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Toronto FC 0-0 New England Revolution: Penalty Shouts Dismissed At Both Ends In Scoreless Stalemate

Toronto FC 0-0 New England Revolution: Penalty Shouts Dismissed At Both Ends In Scoreless Stalemate

By Brady Reid.

With a win enough for either side to claim top spot in Group C, both Toronto FC and the New England Revolution failed to capitalize on the opportunity, playing to a 0-0 draw on Tuesday morning.

Neither side took command of the match in the early stages with chances far and few between in the first half-hour.

TFC failed to get Michael Bradley and Alejandro Pozuelo on the ball as much as they’d like, although Bruce Arena and the Revs deserve credit for their tactics.

As has been the case all tournament for the Reds, Ayo Akinola was lively and got in behind the NE backline on several occasions but didn’t demonstrate the finishing prowess that has earned him so much praise the past week.

New England looked the better side as the game went on, with their best chance coming in the 74th minute when Adam Buksa failed to beat Alex Bono from point-blank range.

Both sides had legitimate arguments for penalty kicks in the closing minutes. Bradley appeared to come through Gustavo Bou in the TFC area with roughly 10 minutes to play but VAR failed to intervene when the ref waved away any New England arguments.

Referee Jair Maruffo would point to the spot shortly after in the 87th minute when Ayo Akinola appeared to be taken down in the box. This time, VAR would be involved and determined the foul took place just outside the area.

In the end, both teams settled for a single point in a somewhat uneventful afternoon. What did we learn in the process?

1. Alex Bono Impresses In Rare TFC Start

Since Quentin Westberg joined the Reds ahead of the 2019 season, starts have been few and far between for American goalkeeper Alex Bono.

May 8th, 2019 was the last time Bono started a match for TFC in Major League Soccer, losing 2-0 on the road to Atlanta United some 14 months ago.

The former Syracuse Orange keeper rewarded head coach Greg Vanney’s gamble to give him a game after such a long layover with a strong performance against the Revs.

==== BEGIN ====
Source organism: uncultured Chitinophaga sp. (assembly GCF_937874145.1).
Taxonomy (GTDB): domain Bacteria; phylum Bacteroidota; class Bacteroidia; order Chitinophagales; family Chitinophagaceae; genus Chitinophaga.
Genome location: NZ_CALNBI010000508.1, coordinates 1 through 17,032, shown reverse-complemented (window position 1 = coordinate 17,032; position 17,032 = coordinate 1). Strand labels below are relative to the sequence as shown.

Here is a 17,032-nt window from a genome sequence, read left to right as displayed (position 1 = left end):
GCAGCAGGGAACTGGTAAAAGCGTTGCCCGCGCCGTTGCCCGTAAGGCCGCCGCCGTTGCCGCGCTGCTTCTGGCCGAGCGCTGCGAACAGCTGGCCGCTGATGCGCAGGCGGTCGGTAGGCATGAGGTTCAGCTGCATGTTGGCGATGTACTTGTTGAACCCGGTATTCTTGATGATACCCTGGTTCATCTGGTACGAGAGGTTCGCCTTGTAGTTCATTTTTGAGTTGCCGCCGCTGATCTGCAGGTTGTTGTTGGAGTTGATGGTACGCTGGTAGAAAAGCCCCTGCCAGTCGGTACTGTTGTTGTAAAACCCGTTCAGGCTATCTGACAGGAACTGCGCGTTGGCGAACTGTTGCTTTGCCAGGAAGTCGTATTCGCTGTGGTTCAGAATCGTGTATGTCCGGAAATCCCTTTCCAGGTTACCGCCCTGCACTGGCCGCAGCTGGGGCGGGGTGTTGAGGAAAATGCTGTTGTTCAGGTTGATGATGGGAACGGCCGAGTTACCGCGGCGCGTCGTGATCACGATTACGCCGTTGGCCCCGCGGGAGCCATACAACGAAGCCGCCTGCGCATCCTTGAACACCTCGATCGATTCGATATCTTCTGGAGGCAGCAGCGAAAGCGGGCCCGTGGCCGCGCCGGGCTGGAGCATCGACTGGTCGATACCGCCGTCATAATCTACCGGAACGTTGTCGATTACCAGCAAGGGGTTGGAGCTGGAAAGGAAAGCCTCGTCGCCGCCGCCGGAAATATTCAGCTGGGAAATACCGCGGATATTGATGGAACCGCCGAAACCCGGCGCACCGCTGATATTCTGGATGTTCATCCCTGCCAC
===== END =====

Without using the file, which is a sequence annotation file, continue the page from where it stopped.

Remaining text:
The two shots on goal he faced in this one tell but half the story as the Reds ‘keeper was plenty busy, particularly in the second half, with no intervention more important than his stop on Buksa to preserve the point.

Westberg’s consistency has made opportunities for the now second-string keeper hard to come by in recent times. Having won the 2017 MLS Cup as the Reds’ first-choice at just 23, many in North American soccer circles had Bono pegged as a real prospect in his position moving forward.

Now 26 years old, Bono still has plenty of years ahead of him for club and potentially country if he can continue the level of play he demonstrated in this one.

2. Young Canadian Talent Continues To Shine

Canada continues to make strides as one of the exciting soccer nations in the CONCACAF region.

On Tuesday, two up and coming talents from north of the border were awarded a fifth career start and a first career MLS appearance respectively as Tajon Buchanan played 90 minutes for New England, while Noble Okello came on in the 68th minute for his first league appearance for TFC.

Buchanan demonstrated all sorts of pace on the flank for the Revs giving Toronto’s backline a headache all game. The Brampton native has yet to be capped for Canada at the senior level but was expected to be a part of their under-23 Olympic qualifying roster before the games were pushed to next summer.

If the 21-year-old attacker can continue to get opportunities in Arena’s preferred lineup, expect John Herdman and the rest of Canada’s coaching staff to keep close tabs on his progress in the near future.

Turning 20 yesterday, Okello has picked up two caps for his country, making a pair of substitute appearances in friendlies earlier this year.

The towering midfielder clearly has the attention of the national program but will need to find more meaningful minutes with his club to have a legitimate chance of becoming a regular call-up for Canada.

3. Dropped Points Gives DC The Chance To Top Group C

Supporters on both sides will now have a close eye on Tuesday night’s match between the Montreal Impact and D.C. United.

If the Black and Red can top the Impact by two or more goals in Group C’s final fixture, they’ll surpass both the Reds and the Revs in the tournament standings.

For Toronto, the worst they can finish is second in Group C thanks to their superior goals scored total compared to New England. The Revs, however, can still drop to third in the group if D.C. are victorious by two or more goals over Montreal.

Nobody has played a bigger part in keeping United’s slim knockout stage hopes alive than Federico Higuaín.

Despite starting neither of his team’s opening two MLS is Back matches, the 35-year-old former Columbus Crew man has scored twice in 31 minutes off the bench in two substitute appearances.

In hopes of an easier match-up in the round-of-16, fans of both Toronto and New England will be hoping the Argentine’s late-game heroics come to a halt against Thierry Henry’s Impact.